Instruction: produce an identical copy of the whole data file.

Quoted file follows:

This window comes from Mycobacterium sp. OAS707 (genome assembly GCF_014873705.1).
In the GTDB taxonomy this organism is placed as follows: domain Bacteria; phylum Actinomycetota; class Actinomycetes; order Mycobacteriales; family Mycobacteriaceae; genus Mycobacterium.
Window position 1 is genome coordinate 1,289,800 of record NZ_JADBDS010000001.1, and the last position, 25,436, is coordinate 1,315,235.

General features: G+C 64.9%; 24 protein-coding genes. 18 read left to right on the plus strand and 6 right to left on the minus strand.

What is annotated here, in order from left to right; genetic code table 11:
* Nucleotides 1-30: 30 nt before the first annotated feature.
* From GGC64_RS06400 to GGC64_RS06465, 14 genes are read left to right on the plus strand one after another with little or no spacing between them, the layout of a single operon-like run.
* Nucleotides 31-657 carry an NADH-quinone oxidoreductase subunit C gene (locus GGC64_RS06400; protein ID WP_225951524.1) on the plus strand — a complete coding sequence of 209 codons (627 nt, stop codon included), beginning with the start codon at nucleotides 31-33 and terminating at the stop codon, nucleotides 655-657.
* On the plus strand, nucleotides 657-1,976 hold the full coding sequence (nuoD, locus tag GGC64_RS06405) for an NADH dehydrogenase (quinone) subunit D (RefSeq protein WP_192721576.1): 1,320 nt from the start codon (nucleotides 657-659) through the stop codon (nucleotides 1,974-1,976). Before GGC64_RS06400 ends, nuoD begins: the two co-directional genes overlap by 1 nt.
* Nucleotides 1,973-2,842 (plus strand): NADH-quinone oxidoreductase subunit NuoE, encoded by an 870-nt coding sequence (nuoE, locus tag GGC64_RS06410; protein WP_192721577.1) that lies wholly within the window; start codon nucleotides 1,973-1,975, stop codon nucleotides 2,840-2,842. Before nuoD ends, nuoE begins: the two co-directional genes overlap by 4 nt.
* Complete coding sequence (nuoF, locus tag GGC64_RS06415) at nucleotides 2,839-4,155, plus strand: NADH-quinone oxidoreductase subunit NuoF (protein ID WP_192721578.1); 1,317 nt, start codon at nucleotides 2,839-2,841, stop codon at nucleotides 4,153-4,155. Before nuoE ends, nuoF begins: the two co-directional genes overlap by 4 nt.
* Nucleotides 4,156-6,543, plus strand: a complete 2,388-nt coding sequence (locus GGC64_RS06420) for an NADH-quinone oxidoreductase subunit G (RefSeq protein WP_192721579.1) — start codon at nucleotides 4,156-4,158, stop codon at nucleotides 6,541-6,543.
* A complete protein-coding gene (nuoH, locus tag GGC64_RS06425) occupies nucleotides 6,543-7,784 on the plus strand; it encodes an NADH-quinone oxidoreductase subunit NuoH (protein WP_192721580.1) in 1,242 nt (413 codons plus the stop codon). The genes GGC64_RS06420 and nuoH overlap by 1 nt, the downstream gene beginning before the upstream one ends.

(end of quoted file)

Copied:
This window comes from Mycobacterium sp. OAS707 (genome assembly GCF_014873705.1).
In the GTDB taxonomy this organism is placed as follows: domain Bacteria; phylum Actinomycetota; class Actinomycetes; order Mycobacteriales; family Mycobacteriaceae; genus Mycobacterium.
Window position 1 is genome coordinate 1,289,800 of record NZ_JADBDS010000001.1, and the last position, 25,436, is coordinate 1,315,235.

General features: G+C 64.9%; 24 protein-coding genes. 18 read left to right on the plus strand and 6 right to left on the minus strand.

What is annotated here, in order from left to right; genetic code table 11:
* Nucleotides 1-30: 30 nt before the first annotated feature.
* From GGC64_RS06400 to GGC64_RS06465, 14 genes are read left to right on the plus strand one after another with little or no spacing between them, the layout of a single operon-like run.
* Nucleotides 31-657 carry an NADH-quinone oxidoreductase subunit C gene (locus GGC64_RS06400; protein ID WP_225951524.1) on the plus strand — a complete coding sequence of 209 codons (627 nt, stop codon included), beginning with the start codon at nucleotides 31-33 and terminating at the stop codon, nucleotides 655-657.
* On the plus strand, nucleotides 657-1,976 hold the full coding sequence (nuoD, locus tag GGC64_RS06405) for an NADH dehydrogenase (quinone) subunit D (RefSeq protein WP_192721576.1): 1,320 nt from the start codon (nucleotides 657-659) through the stop codon (nucleotides 1,974-1,976). Before GGC64_RS06400 ends, nuoD begins: the two co-directional genes overlap by 1 nt.
* Nucleotides 1,973-2,842 (plus strand): NADH-quinone oxidoreductase subunit NuoE, encoded by an 870-nt coding sequence (nuoE, locus tag GGC64_RS06410; protein WP_192721577.1) that lies wholly within the window; start codon nucleotides 1,973-1,975, stop codon nucleotides 2,840-2,842. Before nuoD ends, nuoE begins: the two co-directional genes overlap by 4 nt.
* Complete coding sequence (nuoF, locus tag GGC64_RS06415) at nucleotides 2,839-4,155, plus strand: NADH-quinone oxidoreductase subunit NuoF (protein ID WP_192721578.1); 1,317 nt, start codon at nucleotides 2,839-2,841, stop codon at nucleotides 4,153-4,155. Before nuoE ends, nuoF begins: the two co-directional genes overlap by 4 nt.
* Nucleotides 4,156-6,543, plus strand: a complete 2,388-nt coding sequence (locus GGC64_RS06420) for an NADH-quinone oxidoreductase subunit G (RefSeq protein WP_192721579.1) — start codon at nucleotides 4,156-4,158, stop codon at nucleotides 6,541-6,543.
* A complete protein-coding gene (nuoH, locus tag GGC64_RS06425) occupies nucleotides 6,543-7,784 on the plus strand; it encodes an NADH-quinone oxidoreductase subunit NuoH (protein WP_192721580.1) in 1,242 nt (413 codons plus the stop codon). The genes GGC64_RS06420 and nuoH overlap by 1 nt, the downstream gene beginning before the upstream one ends.